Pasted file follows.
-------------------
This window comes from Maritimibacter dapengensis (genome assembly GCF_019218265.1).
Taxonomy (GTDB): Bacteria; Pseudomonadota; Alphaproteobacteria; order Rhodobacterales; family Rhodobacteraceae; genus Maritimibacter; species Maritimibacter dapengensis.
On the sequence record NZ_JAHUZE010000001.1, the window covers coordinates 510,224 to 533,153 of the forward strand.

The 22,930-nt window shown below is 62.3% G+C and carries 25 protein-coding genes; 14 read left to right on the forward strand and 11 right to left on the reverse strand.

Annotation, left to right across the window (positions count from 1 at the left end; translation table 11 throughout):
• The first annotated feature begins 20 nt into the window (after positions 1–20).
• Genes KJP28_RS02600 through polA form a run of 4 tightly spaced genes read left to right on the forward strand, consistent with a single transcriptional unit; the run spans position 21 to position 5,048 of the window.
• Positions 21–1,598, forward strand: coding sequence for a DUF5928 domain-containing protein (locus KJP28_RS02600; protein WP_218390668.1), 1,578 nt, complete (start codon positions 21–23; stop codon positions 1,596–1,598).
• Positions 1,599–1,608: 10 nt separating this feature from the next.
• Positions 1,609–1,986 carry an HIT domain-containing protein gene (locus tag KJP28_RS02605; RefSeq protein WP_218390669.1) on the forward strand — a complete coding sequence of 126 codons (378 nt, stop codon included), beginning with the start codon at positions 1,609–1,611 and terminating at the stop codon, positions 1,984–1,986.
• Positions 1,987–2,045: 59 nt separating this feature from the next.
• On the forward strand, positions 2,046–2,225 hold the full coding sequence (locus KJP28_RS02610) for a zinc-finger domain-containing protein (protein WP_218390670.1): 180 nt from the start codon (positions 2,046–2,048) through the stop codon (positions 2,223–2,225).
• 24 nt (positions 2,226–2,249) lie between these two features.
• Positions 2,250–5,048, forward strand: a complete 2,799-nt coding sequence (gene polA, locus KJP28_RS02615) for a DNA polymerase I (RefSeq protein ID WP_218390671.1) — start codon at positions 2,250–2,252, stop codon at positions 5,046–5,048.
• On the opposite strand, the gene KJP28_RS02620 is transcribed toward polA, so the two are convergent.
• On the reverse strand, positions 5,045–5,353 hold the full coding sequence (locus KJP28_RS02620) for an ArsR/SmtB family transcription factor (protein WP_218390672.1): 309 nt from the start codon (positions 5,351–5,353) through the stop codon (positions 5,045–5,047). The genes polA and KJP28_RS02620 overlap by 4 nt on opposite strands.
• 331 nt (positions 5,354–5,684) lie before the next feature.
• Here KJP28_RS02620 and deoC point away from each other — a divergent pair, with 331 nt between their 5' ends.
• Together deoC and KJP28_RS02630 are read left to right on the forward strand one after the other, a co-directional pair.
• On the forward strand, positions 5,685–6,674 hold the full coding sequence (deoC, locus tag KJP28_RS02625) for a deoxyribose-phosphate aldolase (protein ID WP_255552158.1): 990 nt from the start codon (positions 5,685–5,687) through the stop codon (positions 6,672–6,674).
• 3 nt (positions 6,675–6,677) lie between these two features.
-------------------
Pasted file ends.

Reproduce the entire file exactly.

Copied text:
This window comes from Maritimibacter dapengensis (genome assembly GCF_019218265.1).
Taxonomy (GTDB): Bacteria; Pseudomonadota; Alphaproteobacteria; order Rhodobacterales; family Rhodobacteraceae; genus Maritimibacter; species Maritimibacter dapengensis.
On the sequence record NZ_JAHUZE010000001.1, the window covers coordinates 510,224 to 533,153 of the forward strand.

The 22,930-nt window shown below is 62.3% G+C and carries 25 protein-coding genes; 14 read left to right on the forward strand and 11 right to left on the reverse strand.

Annotation, left to right across the window (positions count from 1 at the left end; translation table 11 throughout):
• The first annotated feature begins 20 nt into the window (after positions 1–20).
• Genes KJP28_RS02600 through polA form a run of 4 tightly spaced genes read left to right on the forward strand, consistent with a single transcriptional unit; the run spans position 21 to position 5,048 of the window.
• Positions 21–1,598, forward strand: coding sequence for a DUF5928 domain-containing protein (locus KJP28_RS02600; protein WP_218390668.1), 1,578 nt, complete (start codon positions 21–23; stop codon positions 1,596–1,598).
• Positions 1,599–1,608: 10 nt separating this feature from the next.
• Positions 1,609–1,986 carry an HIT domain-containing protein gene (locus tag KJP28_RS02605; RefSeq protein WP_218390669.1) on the forward strand — a complete coding sequence of 126 codons (378 nt, stop codon included), beginning with the start codon at positions 1,609–1,611 and terminating at the stop codon, positions 1,984–1,986.
• Positions 1,987–2,045: 59 nt separating this feature from the next.
• On the forward strand, positions 2,046–2,225 hold the full coding sequence (locus KJP28_RS02610) for a zinc-finger domain-containing protein (protein WP_218390670.1): 180 nt from the start codon (positions 2,046–2,048) through the stop codon (positions 2,223–2,225).
• 24 nt (positions 2,226–2,249) lie between these two features.
• Positions 2,250–5,048, forward strand: a complete 2,799-nt coding sequence (gene polA, locus KJP28_RS02615) for a DNA polymerase I (RefSeq protein ID WP_218390671.1) — start codon at positions 2,250–2,252, stop codon at positions 5,046–5,048.
• On the opposite strand, the gene KJP28_RS02620 is transcribed toward polA, so the two are convergent.
• On the reverse strand, positions 5,045–5,353 hold the full coding sequence (locus KJP28_RS02620) for an ArsR/SmtB family transcription factor (protein WP_218390672.1): 309 nt from the start codon (positions 5,351–5,353) through the stop codon (positions 5,045–5,047). The genes polA and KJP28_RS02620 overlap by 4 nt on opposite strands.
• 331 nt (positions 5,354–5,684) lie before the next feature.
• Here KJP28_RS02620 and deoC point away from each other — a divergent pair, with 331 nt between their 5' ends.
• Together deoC and KJP28_RS02630 are read left to right on the forward strand one after the other, a co-directional pair.
• On the forward strand, positions 5,685–6,674 hold the full coding sequence (deoC, locus tag KJP28_RS02625) for a deoxyribose-phosphate aldolase (protein ID WP_255552158.1): 990 nt from the start codon (positions 5,685–5,687) through the stop codon (positions 6,672–6,674).
• 3 nt (positions 6,675–6,677) lie between these two features.